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- Current Location:
- London, United Kingdom
- Displayed at:
- Courtauld Institute of Art
Edgar Allen Poe, The Raven:
"And the raven, never flitting, still is sitting, still is sitting
On the pallid bust of Pallas just above my chamber door;
And his eyes have all the seeming of a demon's that is dreaming,
And the lamp-light o'er him streaming throws his shadow on the floor;
And my soul from out that shadow that lies floating on the floor
Shall be lifted - nevermore!"
Edgar Allan Poe's famous 1845 poem The Raven was a key source for the story of Gauguin's Nevermore, and as such is referenced in the title. In the poem itself, according to art historian Dario Gamboni, the continual use of the refrain "nevermore" is an expression of sadness meant to produce poetical beauty. Similar to Gauguin as an artist, Poe's works are centered on subjects of beauty, melancholy, past lovers, longing, and efforts to communicate with the dead.
Gauguin could be commemorating the actual physical death of a lover, or referencing the symbolic death of an affair. Gauguin may also be simply paying homage to Poe (though correspondence would suggest against that) or lamenting the ephemeral nature of love, erotic pleasure and beauty. With Nevermore, the encounter with the erotic and the exotic creates an entirely new context for Poe's grievous reflection on lost love.
At the time he created this work Gauguin was very stressed. In 1895 he left Europe for Tahiti for the final time. Upon his arrival he did not find any internal peace but poor health (the effects of syphilis), which stripped him of his savings. In April 1897 he learnt of the death of his daughter Aline, to whom he was deeply attached. She was only 20 and died from pneumonia on the way home from a ball. This period of despair corresponded with a prodigious creative output, for during this time he painted, sculpted and wrote a great deal, including Nevermore. Could the raven been signaling the death of his daughter Aline?
Gauguin's intent with Nevermore is to lead the viewer away from the world of reality. Gauguin was looking to coax the viewer into giving way to the artwork's sensuality in the same way one does listening to music. He wanted to portray the Tahiti and women as he saw them, not necessarily a photo-like representation, but as possessing something mysterious and penetrating.
Nevermore reflects Gauguin's constant search for answers to his spiritual needs, and represents Gauguin's reasons for being an artist. This work holds up a mirror to the all important chapter of his life in Tahiti.
European painters of the 19th century often looked to literature for subject matter and creative inspiration. Just as William Shakespeare's tragic character Ophelia informed British artist J. W. Waterhouse, the sad poetry of American writer Edgar Allan Poe influenced Gauguin's iconic painting Nevermore.
It is the title of Nevermore and the picture of the bird that bring to mind the poem The Raven by Edgar Allen Poe. The poet had a cult following in Parisian artistic circles and in 1875 Manet had illustrated Mallarme's translation of the poem. In it, the author's imagination is haunted by a menacing raven, who utters only one sound, Nevermore. Gauguin was aware of this and factored it into his painting, although he later sought to play down the connection.
The mystery behind the piece is also part of its genius. One is left wondering what the inspiration was. What tragic event did Gauguin foretell at this time? What prophetic news was the raven bringing?
Excerpt from Paul Gauguin's personal correspondence:
"It is not at all the raven of Edgar Poe but the bird of the devil who watches. It is badly painted (I'm nervous and work in jerks), but all the same I believe that it is a good canvas. I wanted to suggest by a simple nude a certain barbarian luxury of past years. The whole thing is flooded in colors deliberately somber and sad; it isn't the silk, the velvet, the cambric or the gold that gives this impression of luxury but purely the material, that becomes rich under the hand of the artist ... the play of man's imagination alone has enriched this house."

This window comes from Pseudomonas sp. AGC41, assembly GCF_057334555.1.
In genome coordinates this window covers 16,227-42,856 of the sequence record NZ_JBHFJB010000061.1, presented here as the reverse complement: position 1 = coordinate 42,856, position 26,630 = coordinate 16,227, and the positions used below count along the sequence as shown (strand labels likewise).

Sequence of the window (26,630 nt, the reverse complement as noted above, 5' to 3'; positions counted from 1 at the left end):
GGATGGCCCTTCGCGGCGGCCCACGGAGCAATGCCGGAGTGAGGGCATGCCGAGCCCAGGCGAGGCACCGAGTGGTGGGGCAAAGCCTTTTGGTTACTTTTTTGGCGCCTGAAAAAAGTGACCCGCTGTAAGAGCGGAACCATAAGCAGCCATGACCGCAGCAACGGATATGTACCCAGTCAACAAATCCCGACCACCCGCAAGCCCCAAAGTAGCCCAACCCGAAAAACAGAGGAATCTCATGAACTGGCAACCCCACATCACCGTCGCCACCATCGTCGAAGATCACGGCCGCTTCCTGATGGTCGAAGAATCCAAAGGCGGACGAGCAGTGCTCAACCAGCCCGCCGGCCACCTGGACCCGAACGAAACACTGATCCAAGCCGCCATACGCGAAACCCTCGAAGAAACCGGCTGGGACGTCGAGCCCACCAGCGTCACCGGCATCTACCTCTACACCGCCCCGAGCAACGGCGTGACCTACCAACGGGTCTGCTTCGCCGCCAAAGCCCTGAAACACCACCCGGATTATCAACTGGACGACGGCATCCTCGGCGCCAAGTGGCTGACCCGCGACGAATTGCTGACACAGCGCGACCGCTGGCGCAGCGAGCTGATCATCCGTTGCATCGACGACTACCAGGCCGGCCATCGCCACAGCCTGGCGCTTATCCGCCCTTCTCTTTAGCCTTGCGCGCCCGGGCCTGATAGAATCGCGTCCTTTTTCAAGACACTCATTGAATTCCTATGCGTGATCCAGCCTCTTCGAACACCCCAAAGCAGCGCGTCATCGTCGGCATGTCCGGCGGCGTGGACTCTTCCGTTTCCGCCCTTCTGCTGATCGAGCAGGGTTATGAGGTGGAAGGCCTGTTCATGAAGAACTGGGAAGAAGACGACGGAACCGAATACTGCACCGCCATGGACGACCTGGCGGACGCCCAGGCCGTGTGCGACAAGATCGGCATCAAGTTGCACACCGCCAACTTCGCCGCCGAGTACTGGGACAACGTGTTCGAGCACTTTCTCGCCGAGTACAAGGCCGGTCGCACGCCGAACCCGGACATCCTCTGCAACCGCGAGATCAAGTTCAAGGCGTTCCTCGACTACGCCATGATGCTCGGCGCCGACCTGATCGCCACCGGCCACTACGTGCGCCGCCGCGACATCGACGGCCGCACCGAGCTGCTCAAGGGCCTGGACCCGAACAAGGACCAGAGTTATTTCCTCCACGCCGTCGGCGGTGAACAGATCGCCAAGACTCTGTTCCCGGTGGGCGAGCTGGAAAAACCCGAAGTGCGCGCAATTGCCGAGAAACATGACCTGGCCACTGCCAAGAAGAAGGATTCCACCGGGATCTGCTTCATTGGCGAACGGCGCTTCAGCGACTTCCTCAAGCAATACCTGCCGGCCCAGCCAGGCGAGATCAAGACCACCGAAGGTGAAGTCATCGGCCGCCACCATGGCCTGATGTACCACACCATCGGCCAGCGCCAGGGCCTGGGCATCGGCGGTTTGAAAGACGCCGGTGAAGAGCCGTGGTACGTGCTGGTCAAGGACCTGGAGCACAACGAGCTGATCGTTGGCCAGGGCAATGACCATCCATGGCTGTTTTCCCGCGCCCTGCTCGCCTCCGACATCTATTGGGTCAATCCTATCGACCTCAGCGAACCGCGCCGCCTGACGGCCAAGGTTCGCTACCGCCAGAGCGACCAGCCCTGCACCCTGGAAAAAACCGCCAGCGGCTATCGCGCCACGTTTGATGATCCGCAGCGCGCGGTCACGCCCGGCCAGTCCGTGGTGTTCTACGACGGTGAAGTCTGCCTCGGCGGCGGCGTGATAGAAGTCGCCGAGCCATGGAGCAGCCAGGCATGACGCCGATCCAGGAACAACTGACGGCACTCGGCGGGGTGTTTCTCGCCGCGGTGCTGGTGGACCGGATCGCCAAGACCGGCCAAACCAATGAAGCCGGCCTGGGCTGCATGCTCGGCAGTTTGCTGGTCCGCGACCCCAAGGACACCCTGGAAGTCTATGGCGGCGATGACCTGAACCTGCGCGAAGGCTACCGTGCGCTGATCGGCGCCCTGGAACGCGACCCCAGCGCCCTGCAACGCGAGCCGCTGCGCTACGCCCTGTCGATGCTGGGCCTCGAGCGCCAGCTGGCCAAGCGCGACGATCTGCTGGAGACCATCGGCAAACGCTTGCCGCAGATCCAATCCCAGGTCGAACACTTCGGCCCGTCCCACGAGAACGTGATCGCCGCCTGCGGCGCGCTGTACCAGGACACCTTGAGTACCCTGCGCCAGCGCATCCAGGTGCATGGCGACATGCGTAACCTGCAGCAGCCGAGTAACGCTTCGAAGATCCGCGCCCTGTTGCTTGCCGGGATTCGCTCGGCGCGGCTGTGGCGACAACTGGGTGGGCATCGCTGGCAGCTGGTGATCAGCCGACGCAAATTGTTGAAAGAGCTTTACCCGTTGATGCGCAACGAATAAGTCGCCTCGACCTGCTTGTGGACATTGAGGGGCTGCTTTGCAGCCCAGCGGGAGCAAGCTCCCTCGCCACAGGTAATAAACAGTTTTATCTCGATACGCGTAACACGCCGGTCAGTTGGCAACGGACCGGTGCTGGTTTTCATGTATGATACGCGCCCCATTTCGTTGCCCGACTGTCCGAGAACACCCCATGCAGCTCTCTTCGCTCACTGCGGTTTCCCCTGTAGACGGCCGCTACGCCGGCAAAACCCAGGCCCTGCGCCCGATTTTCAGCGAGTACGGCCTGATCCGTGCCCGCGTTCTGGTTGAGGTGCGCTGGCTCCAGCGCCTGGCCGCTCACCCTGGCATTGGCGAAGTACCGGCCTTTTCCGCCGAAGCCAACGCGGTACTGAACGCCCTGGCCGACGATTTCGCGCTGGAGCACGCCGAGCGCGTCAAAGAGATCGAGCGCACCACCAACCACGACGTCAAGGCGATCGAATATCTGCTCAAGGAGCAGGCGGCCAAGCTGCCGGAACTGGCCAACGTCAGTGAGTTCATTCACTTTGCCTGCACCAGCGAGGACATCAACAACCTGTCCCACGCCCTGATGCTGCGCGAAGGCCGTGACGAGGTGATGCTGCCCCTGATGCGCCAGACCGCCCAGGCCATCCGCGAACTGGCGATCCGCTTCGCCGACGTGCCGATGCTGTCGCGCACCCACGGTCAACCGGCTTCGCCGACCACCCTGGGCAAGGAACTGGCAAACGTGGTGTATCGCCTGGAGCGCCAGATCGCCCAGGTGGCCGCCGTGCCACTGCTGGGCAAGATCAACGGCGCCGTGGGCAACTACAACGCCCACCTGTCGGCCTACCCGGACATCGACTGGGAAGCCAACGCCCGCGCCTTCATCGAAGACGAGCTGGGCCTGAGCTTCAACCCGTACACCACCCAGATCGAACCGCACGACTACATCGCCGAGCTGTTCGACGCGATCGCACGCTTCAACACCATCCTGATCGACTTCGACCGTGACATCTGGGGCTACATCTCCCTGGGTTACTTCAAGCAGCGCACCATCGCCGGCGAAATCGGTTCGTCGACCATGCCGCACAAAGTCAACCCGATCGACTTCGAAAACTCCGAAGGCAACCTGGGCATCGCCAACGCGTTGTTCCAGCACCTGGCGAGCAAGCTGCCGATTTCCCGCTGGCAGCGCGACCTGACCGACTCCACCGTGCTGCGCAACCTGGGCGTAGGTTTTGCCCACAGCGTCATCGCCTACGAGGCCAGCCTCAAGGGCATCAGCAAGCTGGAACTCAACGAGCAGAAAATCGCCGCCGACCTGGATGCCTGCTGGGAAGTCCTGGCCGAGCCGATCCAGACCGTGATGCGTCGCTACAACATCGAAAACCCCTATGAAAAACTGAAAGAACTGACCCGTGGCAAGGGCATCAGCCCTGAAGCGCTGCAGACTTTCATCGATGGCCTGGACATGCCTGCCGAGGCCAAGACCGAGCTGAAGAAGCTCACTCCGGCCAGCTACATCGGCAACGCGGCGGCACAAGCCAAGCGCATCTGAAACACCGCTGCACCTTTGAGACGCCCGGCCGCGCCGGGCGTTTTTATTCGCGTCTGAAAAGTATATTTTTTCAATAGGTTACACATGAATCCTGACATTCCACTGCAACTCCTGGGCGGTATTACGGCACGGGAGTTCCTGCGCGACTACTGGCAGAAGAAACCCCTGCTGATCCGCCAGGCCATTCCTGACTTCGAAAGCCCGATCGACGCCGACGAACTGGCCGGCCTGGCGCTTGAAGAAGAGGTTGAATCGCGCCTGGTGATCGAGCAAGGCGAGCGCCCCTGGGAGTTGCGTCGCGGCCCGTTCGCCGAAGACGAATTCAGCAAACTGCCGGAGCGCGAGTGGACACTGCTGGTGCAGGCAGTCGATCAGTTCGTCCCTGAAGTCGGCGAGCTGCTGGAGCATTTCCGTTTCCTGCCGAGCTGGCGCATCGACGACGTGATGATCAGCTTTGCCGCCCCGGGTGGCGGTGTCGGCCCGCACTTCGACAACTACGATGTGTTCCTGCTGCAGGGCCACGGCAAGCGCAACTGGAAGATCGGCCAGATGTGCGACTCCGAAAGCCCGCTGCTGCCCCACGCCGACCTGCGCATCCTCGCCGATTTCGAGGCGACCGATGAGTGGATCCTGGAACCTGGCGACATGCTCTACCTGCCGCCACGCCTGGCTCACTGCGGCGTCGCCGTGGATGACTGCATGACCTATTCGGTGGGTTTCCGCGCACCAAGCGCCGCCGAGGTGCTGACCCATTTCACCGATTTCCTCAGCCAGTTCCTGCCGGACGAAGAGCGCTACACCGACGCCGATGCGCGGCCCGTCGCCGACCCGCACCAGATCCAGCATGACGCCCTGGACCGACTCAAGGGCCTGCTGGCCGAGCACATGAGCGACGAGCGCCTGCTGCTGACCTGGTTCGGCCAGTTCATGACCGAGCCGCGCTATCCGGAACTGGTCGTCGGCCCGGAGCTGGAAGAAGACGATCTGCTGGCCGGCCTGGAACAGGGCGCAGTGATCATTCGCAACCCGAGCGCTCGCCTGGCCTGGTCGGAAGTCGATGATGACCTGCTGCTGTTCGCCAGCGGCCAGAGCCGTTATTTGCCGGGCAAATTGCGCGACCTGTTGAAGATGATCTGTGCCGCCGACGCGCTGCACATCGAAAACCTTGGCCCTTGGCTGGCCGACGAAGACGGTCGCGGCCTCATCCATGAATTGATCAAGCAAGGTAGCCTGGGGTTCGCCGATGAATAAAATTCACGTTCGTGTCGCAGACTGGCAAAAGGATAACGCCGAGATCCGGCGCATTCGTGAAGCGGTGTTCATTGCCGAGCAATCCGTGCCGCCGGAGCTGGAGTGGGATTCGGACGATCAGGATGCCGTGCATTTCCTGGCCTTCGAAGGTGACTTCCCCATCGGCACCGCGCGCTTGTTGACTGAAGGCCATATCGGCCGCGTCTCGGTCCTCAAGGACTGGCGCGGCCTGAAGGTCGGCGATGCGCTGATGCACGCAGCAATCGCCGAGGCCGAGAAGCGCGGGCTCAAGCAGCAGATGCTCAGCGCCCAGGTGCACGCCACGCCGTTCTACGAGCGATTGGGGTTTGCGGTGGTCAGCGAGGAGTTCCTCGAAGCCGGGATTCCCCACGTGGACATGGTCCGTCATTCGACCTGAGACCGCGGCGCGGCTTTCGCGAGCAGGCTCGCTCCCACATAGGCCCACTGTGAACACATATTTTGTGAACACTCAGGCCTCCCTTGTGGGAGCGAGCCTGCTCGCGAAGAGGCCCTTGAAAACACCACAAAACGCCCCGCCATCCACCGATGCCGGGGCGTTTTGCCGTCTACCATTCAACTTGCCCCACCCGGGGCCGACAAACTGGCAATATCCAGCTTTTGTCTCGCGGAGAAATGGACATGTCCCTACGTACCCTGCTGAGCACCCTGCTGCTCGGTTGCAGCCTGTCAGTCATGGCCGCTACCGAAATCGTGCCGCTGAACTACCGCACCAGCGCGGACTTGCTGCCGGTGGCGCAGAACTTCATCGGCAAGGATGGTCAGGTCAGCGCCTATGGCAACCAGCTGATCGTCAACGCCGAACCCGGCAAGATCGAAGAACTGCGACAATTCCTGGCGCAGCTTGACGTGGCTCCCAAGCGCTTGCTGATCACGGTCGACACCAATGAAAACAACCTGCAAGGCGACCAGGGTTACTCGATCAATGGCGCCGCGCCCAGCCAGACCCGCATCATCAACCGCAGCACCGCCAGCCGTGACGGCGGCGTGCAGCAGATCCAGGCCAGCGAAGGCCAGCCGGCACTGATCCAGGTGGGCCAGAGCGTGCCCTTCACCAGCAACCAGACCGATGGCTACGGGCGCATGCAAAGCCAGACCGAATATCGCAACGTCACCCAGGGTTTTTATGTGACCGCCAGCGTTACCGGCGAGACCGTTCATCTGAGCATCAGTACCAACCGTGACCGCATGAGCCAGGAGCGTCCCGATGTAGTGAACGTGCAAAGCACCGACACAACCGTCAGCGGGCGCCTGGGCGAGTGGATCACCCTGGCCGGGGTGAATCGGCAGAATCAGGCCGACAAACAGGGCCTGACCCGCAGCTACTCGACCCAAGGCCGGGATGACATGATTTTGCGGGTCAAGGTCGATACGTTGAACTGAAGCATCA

Gauguin's Nevermore was composed so as to simultaneously suggest and deny reality. As such, the painting's space is portrayed more through a combination of decorative panels than by the illusion of three-dimensional space. The figures and bird in the background may be real, yet at the same time they may be figures painted onto a screen. Whatever they are, they are not random, because Gauguin's ambiguity in this piece is intentional, and it fulfils his aim of filling the painting with mystery.
Because Nevermore is not an accurate transcription from life (Gauguin liked to paint from memory, plus his eyesight was failing him by this stage) the girl lies in an awkward pose with her right hip strangely distorted and elevated. Her right arm partially covers her breasts and her face is cupped in her left hand. Besides his physical ailments, Gauguin was not interested in painting the external reality of his subjects, rather focusing his priority on his own inner vision.
Nevermore is an example of Gauguin's habit of using color for purely emotional effect. The colors are intentionally anti-naturalistic because Gauguin wants the viewer's eye to meander along the curves of the subject's body and the attractive patterns in the background. Gauguin also effectively uses contrast to heighten visual awareness and sentiment for the subject. The straight verticals in the background are carefully placed to highlight the curved sensuality of the reclining nude. The all-important small accents of red intensify the greens and the blue and yellow act as complimentary contrast.
Use of light:
Gauguin's Nevermore has a sense of light which is created by a glowing emanation of color. Because of this, photos rarely do the artwork justice. The tones are actually rather dark, and the texture is mostly rough and dry. The romantic ideal is summed up in this painting by its color and sense of restless change within an overall order, shifting registers, and many possible points of focus backed up by a feeling of confident constant unity.